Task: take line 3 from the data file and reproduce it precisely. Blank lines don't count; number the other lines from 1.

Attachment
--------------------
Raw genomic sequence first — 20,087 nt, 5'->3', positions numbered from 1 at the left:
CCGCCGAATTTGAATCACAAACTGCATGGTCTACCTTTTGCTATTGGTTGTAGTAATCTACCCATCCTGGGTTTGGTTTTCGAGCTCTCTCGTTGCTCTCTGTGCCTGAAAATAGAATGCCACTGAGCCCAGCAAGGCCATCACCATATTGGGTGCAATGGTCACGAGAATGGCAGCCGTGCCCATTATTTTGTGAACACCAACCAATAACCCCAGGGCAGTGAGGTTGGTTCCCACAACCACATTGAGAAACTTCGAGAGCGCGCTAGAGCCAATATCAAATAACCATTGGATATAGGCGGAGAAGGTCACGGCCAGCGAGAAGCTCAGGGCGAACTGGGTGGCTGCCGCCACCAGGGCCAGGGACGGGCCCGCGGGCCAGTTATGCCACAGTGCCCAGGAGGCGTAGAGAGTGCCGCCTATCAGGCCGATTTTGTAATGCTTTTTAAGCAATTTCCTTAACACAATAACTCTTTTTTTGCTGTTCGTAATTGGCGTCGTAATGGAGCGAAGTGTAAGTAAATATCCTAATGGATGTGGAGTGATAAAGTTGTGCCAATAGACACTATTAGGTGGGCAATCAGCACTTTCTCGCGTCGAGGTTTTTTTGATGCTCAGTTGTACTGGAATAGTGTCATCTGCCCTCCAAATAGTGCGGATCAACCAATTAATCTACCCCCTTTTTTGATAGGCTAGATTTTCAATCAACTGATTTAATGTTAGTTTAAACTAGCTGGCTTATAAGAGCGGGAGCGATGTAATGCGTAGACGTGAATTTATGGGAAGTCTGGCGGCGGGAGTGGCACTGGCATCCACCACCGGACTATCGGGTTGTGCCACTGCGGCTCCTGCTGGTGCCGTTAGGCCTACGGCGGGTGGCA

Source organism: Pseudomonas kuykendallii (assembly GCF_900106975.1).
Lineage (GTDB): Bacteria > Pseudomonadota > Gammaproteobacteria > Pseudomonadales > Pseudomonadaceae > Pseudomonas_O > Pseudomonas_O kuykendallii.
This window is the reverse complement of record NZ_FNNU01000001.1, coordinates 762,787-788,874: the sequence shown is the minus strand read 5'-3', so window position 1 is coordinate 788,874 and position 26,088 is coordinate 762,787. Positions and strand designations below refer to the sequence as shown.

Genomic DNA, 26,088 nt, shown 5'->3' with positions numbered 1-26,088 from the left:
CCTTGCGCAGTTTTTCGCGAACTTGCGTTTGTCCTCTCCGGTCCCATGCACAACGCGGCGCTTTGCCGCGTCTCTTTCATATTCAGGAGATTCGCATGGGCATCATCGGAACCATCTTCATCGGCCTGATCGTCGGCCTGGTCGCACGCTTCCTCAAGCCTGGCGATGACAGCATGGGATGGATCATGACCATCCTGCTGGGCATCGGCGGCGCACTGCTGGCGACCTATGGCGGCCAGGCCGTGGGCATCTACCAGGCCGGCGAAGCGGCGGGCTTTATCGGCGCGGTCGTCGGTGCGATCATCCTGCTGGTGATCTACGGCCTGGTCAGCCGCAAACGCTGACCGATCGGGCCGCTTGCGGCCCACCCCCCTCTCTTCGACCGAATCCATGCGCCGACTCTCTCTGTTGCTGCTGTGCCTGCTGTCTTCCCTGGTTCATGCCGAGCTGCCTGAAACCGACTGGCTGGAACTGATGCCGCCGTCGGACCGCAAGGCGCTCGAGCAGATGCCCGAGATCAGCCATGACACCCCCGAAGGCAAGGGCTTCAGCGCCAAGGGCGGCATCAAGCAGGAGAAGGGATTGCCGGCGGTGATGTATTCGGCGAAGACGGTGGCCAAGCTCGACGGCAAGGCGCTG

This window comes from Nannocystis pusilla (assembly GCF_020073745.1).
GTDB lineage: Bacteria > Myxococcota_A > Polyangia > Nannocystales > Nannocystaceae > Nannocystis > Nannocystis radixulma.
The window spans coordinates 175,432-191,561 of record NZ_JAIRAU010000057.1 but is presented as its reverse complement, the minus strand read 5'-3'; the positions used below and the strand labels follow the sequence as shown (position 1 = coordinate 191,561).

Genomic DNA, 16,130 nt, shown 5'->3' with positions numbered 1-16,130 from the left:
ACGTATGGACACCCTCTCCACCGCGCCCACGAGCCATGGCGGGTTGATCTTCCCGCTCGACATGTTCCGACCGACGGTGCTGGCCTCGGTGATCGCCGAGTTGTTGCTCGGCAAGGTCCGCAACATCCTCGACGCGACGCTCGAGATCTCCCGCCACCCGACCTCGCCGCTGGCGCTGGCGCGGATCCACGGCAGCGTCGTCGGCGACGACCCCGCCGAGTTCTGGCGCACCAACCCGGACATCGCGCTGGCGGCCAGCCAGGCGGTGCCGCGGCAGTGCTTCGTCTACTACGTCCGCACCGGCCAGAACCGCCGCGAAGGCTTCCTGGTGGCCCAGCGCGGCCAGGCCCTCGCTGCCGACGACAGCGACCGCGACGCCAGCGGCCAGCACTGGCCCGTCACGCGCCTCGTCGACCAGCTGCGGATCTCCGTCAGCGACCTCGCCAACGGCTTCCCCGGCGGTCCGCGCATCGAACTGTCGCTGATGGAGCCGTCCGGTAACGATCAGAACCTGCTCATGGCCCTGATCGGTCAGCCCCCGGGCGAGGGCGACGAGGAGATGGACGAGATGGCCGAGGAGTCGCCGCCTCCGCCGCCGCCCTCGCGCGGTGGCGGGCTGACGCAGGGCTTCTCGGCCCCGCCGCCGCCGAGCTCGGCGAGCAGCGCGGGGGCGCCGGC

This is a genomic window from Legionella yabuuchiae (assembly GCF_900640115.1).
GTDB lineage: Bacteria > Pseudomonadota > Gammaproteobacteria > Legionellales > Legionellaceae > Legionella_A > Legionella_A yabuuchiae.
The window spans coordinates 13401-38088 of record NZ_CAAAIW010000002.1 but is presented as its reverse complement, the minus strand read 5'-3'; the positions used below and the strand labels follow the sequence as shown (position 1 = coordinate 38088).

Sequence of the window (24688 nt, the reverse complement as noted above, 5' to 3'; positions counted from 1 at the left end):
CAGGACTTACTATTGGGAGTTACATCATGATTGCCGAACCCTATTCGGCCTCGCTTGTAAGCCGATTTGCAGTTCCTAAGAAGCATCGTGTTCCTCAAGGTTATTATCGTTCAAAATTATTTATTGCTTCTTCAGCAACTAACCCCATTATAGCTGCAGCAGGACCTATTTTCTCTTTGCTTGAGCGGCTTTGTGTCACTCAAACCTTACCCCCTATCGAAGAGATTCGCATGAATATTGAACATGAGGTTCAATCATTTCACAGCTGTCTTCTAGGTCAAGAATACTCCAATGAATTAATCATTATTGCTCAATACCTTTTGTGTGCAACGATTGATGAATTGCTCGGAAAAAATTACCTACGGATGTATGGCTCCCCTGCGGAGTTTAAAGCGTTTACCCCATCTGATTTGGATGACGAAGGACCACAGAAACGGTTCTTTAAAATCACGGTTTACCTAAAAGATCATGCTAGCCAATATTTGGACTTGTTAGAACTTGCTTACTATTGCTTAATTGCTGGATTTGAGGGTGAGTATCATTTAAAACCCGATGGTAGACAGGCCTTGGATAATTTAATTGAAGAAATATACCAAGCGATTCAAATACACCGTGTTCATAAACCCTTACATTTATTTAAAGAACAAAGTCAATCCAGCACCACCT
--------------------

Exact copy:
Source organism: Pseudomonas kuykendallii (assembly GCF_900106975.1).